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Saturday, May 29, 2004

All State Voting Trends

Posted by Chris Bowers

On Friday, on a day off, I spent literally the entire day producing this chart that shows the partisan index in every state since 1976 (after clicking the link, you will need to scroll down the page to see the chart). I think it reveals at least two particularly interesting pieces of information.

First, as a commenter in the thread noticed, there in fact does appear to be an ���Emerging Democratic Majority.��� Over the past seven election cycles, states with a combined electoral total of 233 are trending Democrat, while states with a combined electoral total of 188 are trending Republican. It would appear that good times are ahead.

Second, Perot clearly did not cost Bush the 1992 election. The partisan index measures the degree to which a state favors a party relative to the way the rest of the nation favors that party. This being the case, it would follow that if more typically GOP partisans had indeed swung to Perot than had typically Democratic partisans, the 1992 partisan index would reveal and anomalous pro-DNC swing due to a temporarily eroded Republican base.

However, only a handful of states that Clinton won show such trends. Perot definitely seems to have caused Bush to lose Georgia, as the usually double-digit pro-GOP partisan index in that state cratered at +5.0 GOP in 1992. The same goes for Nevada, which relatively favored the GOP by 13.2 in 1988 and 7.5 in 1996, but only by 2.9 in 1992. I���ll grant that without Perot, Bush probably wins both states.

Looking at the chart, however, only Colorado, Kentucky, Maine, Montana, New Hampshire and Tennessee are other possible states that Perot swung to Clinton. Still, even if Bush had won all of these states as well as Georgia and Nevada, Clinton swould have won the Electoral College 315-223. Further, there is no conclusive evidence that Perot actually cost Bush any of these other six states:

While Colorado had a PI of GOP +9.9 in 1996, far different from 1992���s PI of GOP +1.4, in 1988 the PI in Colorado was only GOP +0.1. It would appear that Colorado didn���t like Bush I either time he was the GOP nominee.

While Kentucky had a PI of GOP +7.6 in 1996, far different from 1992���s GOP +2.5, in 1984 Kentucky also had a PI of GOP +2.5. In 1988, Kentucky���s index was GOP +3.9.

Maine? Don���t even think about Maine. Bush finished third in every single county in Maine in 1992. If anything, Bush cost Perot Maine in 1992.

While Montana had an index of GOP +11.4 in 1996, far different from 1992���s GOP +3.1, in 1988 Montana actually was actually DNC +1.9. Like Kentucky, their pro-GOP swing did not seem to start in full-force until the 1996 cycle.

While New Hampshire���s 1988 index of +18.4 GOP in 1988 is shockingly different than 1992���s GOP +4.3, in 1996 the partisan index in NH was DNC +1.3. By 1992, New Hampshire was trending Democratic anyway.

Tennessee definitely cratered for the GOP in 1992, but having then Senator Gore, who at the time ws still a "real Southerner" on the ticket might just as well have been the cause for the pro-DNC swing as Perot.

Of course, like I already noted, even if I am wrong about all of these states, that means Clinton would still have won 315-223. No other state shows evidence of Perot costing Bush victory. Perot did not cost Bush the 1992 election--not even close. That is one popular myth that can be put to bed.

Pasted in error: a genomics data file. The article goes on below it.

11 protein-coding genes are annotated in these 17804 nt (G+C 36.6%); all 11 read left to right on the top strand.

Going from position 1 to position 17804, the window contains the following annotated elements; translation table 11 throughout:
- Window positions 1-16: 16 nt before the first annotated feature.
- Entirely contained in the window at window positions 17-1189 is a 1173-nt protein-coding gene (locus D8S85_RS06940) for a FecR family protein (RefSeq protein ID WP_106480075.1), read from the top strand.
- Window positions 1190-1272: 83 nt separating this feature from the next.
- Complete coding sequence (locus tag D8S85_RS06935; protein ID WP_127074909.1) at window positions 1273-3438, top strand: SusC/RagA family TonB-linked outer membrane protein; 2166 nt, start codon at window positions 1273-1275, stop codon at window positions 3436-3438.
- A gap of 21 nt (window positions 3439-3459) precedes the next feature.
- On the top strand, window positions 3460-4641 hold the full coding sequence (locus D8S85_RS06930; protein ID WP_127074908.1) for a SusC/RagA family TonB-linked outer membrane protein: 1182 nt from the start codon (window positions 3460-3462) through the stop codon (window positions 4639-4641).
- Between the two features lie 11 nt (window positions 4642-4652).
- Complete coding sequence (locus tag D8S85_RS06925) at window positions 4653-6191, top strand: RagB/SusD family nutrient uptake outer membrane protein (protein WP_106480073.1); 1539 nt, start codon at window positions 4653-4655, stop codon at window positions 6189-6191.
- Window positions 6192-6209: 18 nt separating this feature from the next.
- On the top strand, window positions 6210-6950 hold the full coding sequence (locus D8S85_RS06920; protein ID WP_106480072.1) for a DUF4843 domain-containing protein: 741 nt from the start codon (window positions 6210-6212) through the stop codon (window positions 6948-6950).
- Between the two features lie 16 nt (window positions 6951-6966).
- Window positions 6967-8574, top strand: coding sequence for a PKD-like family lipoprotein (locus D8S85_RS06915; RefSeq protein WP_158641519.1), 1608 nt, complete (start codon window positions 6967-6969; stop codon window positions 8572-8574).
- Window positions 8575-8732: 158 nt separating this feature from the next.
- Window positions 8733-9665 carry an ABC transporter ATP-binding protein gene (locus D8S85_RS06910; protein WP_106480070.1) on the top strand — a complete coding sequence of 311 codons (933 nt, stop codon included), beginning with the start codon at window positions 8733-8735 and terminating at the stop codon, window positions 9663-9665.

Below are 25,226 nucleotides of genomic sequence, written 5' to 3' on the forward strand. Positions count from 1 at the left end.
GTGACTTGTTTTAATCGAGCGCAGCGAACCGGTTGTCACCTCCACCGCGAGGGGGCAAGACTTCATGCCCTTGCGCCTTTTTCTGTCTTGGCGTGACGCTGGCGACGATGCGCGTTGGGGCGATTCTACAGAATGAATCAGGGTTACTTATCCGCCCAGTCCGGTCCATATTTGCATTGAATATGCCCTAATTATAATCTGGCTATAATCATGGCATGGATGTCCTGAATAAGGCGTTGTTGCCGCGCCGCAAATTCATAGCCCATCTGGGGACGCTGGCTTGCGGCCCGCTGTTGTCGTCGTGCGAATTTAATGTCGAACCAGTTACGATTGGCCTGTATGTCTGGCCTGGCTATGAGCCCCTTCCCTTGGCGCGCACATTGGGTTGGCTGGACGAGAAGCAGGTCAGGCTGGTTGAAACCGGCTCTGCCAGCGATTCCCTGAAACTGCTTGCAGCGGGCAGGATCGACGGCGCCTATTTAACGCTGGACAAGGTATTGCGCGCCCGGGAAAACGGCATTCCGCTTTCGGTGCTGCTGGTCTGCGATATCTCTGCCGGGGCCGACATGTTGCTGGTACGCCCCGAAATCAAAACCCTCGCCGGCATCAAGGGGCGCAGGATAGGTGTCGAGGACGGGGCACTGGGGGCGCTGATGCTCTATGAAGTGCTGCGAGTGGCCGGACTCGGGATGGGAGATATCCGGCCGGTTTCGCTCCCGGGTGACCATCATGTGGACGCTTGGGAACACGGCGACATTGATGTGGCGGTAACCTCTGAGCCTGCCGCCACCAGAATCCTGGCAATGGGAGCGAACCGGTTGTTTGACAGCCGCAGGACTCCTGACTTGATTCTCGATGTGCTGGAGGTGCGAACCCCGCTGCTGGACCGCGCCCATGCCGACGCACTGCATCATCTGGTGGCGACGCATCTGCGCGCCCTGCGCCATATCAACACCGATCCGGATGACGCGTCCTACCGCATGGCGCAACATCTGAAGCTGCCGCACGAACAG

Posted at 06:38 PM in General | Technorati


Fantastic post, Chris. Nice to see the Empirical Left drive a stake through the heart of that irritating myth.

Posted by: DavidNYC at May 29, 2004 08:34 PM | Permalink | Edit Comment | Delete Comment

People are Republican based on myths. Here are a couple of more:
1). The ONLY way to balance the Federal Budget is by a Constitutional Amendment.
2).Clinton is responsible for the WTC bombings in 1993 despite having been in office for only 3 weeks. But W. is not in any way responsible for 9/11 even though he was in office for 8 months.
3). If you wake up in the morning with a hangnail it is the fault of Bill Clinton or Big Government.
4). Cutting taxes on the wealthy will bring in more revenue to the Federal Government.
5). Iraq had Weapons of Mass Destruction even though no evidence has been found for any.
6). Iraq had something to do with 9/11 even though there is no evidence of any.

I could go on but you get my drift.

Posted by: Alan Snipes at May 30, 2004 10:25 AM | Permalink | Edit Comment | Delete Comment

Hey Chris
Really, really informative. Thanks for taking the time to research and prepare the chart.You know, as a suggestion, it would be interesting seeing how the states changed their trend during and after the civil rights movement. While I realize it's probably off topic it would sure go a long way in explaining the "Republican" majority. It's just a thought. Thanks for your site. I look forward to your e-mail every day.

Posted by: Joan at May 30, 2004 11:56 AM | Permalink | Edit Comment | Delete Comment

Does the Rasmussen Poll have any validity? It seems without fail that Kerry will lead for 3 days only, and then is tied or behind. Plus,
bush's approval rating seems inflated. Is my suspicion on target - I know this guy works for fox.

Posted by: Kath at May 30, 2004 06:39 PM | Permalink | Edit Comment | Delete Comment

I agree, Rasmussen seems rather suspicious. What is his methodology? Two interesting things about Rasmussen, he's consistently shown the Dems ahead in the Congress vote and he's published many polls showing Kerry ahead in battleground states. And, Rasmussen is suppossedly conservative, so this bodes well for both Kerry and the Dems looking to take back Congress. That might be the sleeper story this fall, that the Dems are poised to retake Congress after a decade in the wilderness.

Posted by: Rock_nj at May 30, 2004 10:40 PM | Permalink | Edit Comment | Delete Comment

What I liked most about your breakdown is that it shows pretty conclusively that the cockpit of Presidential elections - where things are most volatile - tend to be along the Mississippi. Lots of folks could mention the relative volatility of Louisiana, Arkansas (in large part due to Clinton, I suspect) and Missouri, but to see Minnesota and Iowa also on the list (along with Wisconsin) is an eye-opener. I realize a lot of factors are in play in each state, but an analysis of this region would be quite illuminating.

Yes, Oregon (the biggest surprise for me over the last year) and Pennsylvania and even Ohio to some extent (your data tells me loud and clear that if we ever got off our butts in Ohio, it would be much more often in the Dem column for Presidential elections) are interesting to look at. But the Greater Mississippi Valley is where the action is.

Posted by: Palamedes at May 31, 2004 02:10 PM | Permalink | Edit Comment | Delete Comment